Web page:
Over at Reason.com, Balyen Linnekin offered a thoughtful response to the recent Stanford review showing little difference in the nutritional content of organic and non-organic food. However, toward the end of the article Linnekin repeats a claim about organics that I’ve heard many times:
Finally, consider that organics critics like Cohen and Bailey attack the high cost of organic food while failing to mention that conventional food production—from soy and sugar to beef and dairy—is highly subsidized. Organic food production, on the other hand, is not.
First, for many, many food products including virtually all fruits and vegetables from tomatoes to spinach to oranges to apples, there are no regular government subsidy programs - organic or not. Thus, government subsides cannot explain the high price of organic lettuce compared to non-organic lettuce.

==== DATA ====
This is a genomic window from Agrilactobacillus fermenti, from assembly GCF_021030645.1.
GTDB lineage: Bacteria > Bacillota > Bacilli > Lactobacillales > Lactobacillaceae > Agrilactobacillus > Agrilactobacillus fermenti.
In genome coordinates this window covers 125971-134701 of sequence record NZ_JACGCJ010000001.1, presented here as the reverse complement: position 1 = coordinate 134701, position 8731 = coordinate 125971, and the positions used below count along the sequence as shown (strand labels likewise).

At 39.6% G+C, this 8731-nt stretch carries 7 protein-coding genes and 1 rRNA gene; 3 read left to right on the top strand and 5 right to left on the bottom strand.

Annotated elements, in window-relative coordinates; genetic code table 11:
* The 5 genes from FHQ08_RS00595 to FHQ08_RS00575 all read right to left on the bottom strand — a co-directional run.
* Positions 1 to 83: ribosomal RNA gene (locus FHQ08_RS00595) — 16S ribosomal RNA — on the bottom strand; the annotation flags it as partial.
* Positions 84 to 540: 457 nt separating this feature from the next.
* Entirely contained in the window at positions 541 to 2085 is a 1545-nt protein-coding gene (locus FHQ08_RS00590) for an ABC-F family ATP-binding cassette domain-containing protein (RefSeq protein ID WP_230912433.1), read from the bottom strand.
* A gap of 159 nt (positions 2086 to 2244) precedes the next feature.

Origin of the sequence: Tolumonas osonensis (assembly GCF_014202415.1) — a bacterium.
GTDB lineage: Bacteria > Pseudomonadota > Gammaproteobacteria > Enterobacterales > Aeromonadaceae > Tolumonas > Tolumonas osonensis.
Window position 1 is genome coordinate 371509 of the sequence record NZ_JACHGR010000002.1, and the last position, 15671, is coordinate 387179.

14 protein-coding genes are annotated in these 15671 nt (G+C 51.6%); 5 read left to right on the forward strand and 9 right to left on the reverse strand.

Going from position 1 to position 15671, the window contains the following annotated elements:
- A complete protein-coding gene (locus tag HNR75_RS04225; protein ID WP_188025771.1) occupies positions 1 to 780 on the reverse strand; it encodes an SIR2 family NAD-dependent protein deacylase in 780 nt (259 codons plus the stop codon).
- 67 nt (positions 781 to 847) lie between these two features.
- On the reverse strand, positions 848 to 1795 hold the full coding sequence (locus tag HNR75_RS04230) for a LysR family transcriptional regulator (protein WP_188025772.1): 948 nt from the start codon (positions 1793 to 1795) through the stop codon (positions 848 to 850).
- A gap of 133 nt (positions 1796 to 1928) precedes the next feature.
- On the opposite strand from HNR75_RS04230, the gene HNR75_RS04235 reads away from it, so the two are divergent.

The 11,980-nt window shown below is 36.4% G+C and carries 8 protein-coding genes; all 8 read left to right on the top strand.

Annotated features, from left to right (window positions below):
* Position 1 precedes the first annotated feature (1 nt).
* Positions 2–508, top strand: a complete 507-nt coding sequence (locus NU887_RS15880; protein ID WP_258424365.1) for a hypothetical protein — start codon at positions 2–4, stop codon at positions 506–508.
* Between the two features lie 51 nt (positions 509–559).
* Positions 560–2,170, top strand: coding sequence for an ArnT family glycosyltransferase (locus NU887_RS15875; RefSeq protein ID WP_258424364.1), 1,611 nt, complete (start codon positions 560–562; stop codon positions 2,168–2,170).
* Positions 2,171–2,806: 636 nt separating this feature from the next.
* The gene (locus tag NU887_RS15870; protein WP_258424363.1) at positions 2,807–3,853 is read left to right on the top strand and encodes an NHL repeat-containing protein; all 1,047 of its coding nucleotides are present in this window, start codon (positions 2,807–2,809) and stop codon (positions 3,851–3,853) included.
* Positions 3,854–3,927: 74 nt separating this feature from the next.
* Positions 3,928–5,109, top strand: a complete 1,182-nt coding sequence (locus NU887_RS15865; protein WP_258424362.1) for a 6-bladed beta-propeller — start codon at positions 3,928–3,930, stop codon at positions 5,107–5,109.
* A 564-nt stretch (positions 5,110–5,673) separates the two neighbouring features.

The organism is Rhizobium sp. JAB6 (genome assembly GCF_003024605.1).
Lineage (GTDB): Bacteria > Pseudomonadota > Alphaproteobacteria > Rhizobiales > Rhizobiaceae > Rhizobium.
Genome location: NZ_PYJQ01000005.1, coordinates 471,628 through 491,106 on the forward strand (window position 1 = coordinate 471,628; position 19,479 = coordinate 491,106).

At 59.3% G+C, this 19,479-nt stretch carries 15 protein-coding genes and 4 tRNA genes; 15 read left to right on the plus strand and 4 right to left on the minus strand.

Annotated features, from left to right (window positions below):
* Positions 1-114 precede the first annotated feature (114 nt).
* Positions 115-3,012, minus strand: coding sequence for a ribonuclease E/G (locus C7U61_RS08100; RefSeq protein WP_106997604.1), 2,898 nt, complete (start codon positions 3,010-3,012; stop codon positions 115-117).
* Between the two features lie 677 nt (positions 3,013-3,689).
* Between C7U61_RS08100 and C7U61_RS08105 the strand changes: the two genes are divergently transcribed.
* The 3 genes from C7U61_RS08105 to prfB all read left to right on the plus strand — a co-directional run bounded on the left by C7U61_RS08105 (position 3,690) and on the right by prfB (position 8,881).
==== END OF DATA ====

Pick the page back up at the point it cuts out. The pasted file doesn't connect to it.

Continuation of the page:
Here is a part of what I had to say about the issue in my forthcoming book, The Food Police (footnotes omitted):
We’re often told organics don’t get government subsidies, but that’s a fabrication. In Europe, organic farmers are subsidized like all other farmers. In the U.S., there are programs like the Environmental Quality Incentives Program that pay producers to transition from conventional to organic. There are other programs that use federal monies to help organic farmers pay the cost of certification. Organic farmers can receive government-subsidized crop insurance just like non-organic farmers. Organic milk is subjected to many of the same complex price-support rules imposed by the government on non-organic milk. Hundreds of millions of tax dollars are spent on research and education into organics and on marketing and monitoring programs. The food police tell us that the growth in organic food demand is the free market working at its best, while using the taxing power of the state to manipulate the market by subsidizing organic production, marketing, and research activities. You can’t have your organic-is-libertarian cake and eat it too.